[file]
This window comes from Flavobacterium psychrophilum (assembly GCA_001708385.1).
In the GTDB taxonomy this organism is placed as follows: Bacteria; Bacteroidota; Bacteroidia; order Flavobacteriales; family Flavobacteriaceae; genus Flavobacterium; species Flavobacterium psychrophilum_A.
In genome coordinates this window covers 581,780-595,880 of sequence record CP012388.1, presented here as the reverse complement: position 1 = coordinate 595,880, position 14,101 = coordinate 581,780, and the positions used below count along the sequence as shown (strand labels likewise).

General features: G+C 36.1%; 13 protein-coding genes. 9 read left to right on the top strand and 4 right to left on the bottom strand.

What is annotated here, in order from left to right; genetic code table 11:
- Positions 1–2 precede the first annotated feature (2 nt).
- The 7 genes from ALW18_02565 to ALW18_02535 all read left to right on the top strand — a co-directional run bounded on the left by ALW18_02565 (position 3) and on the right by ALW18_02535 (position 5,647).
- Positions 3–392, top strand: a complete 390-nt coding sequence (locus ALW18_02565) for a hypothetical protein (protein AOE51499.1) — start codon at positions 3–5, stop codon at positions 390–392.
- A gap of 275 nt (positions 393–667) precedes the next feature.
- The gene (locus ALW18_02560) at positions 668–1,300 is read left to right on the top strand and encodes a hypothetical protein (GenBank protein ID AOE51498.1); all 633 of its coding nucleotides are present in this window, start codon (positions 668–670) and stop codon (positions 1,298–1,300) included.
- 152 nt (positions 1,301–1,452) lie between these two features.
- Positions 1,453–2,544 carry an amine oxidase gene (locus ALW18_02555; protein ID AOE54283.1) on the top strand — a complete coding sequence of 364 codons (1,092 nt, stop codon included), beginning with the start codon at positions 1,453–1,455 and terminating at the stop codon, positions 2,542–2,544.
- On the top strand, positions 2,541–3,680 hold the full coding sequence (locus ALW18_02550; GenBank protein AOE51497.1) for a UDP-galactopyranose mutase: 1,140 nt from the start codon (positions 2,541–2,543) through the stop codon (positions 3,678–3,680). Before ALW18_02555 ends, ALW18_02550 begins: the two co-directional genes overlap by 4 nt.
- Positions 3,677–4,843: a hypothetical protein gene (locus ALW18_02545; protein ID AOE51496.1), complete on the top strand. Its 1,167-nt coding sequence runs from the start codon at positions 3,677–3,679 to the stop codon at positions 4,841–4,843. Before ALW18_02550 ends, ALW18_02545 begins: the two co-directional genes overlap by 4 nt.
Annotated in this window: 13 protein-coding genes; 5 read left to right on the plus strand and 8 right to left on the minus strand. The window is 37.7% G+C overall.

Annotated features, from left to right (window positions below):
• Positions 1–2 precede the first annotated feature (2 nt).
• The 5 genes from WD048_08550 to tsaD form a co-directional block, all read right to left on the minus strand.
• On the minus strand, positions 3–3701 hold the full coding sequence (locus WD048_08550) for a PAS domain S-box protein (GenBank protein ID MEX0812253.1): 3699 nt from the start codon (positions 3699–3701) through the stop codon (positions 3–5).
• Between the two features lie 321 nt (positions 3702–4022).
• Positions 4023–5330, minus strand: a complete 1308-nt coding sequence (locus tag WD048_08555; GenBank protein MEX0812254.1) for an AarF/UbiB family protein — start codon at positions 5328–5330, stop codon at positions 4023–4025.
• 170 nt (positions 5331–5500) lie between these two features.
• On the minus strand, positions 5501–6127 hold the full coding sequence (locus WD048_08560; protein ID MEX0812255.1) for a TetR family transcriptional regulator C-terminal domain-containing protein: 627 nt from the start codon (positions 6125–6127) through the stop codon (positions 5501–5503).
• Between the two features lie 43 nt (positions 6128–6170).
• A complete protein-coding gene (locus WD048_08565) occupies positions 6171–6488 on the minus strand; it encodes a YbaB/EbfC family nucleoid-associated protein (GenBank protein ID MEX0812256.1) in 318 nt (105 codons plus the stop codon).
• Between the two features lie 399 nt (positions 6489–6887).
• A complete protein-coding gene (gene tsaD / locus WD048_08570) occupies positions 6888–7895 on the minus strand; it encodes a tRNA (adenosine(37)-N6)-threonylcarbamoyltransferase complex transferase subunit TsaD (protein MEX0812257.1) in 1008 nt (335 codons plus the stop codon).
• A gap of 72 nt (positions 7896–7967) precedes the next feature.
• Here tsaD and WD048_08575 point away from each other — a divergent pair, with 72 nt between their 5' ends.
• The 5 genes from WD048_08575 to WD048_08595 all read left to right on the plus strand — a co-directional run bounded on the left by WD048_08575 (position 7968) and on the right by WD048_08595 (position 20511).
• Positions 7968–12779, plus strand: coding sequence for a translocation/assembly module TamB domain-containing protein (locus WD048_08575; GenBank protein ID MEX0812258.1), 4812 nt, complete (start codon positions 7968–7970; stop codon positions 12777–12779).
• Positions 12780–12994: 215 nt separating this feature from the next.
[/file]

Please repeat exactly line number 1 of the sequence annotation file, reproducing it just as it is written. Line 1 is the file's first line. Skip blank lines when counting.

This window comes from Flavobacterium psychrophilum (assembly GCA_001708385.1).